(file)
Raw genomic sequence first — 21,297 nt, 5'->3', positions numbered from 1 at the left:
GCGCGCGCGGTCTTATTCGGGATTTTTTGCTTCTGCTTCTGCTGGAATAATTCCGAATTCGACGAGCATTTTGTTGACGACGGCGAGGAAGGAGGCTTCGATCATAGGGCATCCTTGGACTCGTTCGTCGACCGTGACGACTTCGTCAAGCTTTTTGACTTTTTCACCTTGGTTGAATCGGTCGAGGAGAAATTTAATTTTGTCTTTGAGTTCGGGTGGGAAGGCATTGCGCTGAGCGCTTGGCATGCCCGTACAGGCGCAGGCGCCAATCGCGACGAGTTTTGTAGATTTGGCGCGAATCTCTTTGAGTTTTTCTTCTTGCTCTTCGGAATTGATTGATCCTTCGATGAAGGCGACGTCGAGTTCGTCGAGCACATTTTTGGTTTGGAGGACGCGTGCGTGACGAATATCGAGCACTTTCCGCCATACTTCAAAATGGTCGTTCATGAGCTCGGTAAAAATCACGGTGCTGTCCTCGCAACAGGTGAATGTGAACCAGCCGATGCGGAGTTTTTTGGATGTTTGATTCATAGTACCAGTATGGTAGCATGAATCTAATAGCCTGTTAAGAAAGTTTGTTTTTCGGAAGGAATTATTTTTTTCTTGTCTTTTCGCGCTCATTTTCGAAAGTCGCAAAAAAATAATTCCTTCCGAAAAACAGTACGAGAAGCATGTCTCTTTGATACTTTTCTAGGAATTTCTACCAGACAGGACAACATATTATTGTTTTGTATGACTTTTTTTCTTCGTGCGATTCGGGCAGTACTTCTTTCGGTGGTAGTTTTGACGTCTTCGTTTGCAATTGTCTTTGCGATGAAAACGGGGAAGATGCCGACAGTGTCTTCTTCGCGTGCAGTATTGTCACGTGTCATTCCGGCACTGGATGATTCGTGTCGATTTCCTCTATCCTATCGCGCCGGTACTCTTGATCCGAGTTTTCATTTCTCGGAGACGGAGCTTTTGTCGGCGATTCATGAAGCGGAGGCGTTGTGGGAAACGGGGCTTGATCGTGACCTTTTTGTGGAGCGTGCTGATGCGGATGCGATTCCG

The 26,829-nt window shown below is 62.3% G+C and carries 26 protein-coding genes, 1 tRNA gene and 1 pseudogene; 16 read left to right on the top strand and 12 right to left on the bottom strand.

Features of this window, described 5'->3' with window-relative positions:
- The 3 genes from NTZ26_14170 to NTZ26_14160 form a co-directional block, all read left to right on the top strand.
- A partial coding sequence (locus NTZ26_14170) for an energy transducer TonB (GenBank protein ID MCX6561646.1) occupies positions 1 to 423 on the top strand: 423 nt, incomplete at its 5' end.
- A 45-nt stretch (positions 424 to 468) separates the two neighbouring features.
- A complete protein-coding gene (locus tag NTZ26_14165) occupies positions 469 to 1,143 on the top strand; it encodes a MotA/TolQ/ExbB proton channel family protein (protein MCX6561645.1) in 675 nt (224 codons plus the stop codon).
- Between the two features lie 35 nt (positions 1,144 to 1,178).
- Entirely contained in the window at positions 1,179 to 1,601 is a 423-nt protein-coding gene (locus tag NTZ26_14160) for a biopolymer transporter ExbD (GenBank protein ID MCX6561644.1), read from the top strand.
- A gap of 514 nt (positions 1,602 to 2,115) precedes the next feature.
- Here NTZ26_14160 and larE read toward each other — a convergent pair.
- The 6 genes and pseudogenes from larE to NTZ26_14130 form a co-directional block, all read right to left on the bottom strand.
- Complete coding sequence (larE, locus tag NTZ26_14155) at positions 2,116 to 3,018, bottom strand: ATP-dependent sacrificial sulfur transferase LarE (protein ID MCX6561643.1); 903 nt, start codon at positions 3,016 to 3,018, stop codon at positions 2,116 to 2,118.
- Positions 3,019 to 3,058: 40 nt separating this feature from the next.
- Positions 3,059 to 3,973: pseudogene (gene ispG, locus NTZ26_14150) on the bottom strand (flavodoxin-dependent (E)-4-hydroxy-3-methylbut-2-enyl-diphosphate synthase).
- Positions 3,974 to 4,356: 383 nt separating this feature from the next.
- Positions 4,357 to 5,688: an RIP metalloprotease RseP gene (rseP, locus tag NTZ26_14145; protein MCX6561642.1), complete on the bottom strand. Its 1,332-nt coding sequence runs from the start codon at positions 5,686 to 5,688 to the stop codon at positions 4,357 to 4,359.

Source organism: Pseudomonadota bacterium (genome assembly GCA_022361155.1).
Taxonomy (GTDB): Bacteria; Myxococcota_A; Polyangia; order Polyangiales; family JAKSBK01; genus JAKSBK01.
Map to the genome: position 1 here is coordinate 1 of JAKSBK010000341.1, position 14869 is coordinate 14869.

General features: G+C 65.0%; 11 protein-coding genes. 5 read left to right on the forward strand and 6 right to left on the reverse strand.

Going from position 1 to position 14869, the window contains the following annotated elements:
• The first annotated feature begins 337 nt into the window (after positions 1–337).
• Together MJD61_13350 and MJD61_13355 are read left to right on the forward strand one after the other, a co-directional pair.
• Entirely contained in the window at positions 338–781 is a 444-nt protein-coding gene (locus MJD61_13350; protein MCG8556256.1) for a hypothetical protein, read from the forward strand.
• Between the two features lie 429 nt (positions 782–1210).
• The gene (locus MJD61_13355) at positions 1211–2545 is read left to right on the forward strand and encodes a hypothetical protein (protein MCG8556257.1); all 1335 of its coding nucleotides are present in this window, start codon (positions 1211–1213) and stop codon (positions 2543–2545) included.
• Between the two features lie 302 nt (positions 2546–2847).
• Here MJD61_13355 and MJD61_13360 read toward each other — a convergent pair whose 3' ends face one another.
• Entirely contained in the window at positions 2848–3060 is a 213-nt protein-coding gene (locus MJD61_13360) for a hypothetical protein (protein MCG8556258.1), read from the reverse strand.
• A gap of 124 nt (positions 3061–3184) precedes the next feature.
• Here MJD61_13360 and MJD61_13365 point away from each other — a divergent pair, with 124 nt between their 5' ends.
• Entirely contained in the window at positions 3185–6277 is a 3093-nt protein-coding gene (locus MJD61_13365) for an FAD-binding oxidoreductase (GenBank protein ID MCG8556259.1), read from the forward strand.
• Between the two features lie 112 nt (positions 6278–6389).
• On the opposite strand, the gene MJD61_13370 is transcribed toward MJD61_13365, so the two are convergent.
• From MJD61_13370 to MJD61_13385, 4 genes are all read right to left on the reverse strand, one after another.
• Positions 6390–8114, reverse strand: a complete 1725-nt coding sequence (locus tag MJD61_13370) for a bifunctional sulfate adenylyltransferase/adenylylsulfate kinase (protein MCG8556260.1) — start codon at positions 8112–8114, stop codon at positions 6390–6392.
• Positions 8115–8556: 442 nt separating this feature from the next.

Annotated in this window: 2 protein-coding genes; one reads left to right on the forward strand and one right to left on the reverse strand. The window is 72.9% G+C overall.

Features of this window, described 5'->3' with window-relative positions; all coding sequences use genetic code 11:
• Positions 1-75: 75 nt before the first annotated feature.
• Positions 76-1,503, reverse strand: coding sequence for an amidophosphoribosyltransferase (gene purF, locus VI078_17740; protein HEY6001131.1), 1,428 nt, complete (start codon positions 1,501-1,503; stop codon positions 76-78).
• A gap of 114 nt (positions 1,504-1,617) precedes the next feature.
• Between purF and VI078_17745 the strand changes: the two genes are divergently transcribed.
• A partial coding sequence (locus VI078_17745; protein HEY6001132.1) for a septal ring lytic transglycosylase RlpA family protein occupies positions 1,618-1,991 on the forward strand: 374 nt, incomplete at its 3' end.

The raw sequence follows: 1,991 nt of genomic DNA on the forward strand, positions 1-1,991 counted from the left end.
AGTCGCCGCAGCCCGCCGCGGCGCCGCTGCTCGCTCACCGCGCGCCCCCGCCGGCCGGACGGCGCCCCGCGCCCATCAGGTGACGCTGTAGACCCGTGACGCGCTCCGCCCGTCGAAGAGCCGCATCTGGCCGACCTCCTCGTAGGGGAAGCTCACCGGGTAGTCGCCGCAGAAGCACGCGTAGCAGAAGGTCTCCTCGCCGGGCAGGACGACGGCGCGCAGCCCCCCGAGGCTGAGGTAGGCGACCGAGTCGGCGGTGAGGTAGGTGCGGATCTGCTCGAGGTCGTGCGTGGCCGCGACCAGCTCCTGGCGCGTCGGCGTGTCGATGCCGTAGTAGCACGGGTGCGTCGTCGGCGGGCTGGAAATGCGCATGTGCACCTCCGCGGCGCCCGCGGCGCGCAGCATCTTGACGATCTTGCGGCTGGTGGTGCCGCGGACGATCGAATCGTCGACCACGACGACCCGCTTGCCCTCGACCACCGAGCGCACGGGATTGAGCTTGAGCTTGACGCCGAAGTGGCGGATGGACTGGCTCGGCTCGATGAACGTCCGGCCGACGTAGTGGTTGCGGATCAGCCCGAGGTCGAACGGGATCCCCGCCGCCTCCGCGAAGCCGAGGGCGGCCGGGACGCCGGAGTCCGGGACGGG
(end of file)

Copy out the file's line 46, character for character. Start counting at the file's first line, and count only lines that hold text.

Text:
• A partial coding sequence (locus VI078_17745; protein HEY6001132.1) for a septal ring lytic transglycosylase RlpA family protein occupies positions 1,618-1,991 on the forward strand: 374 nt, incomplete at its 3' end.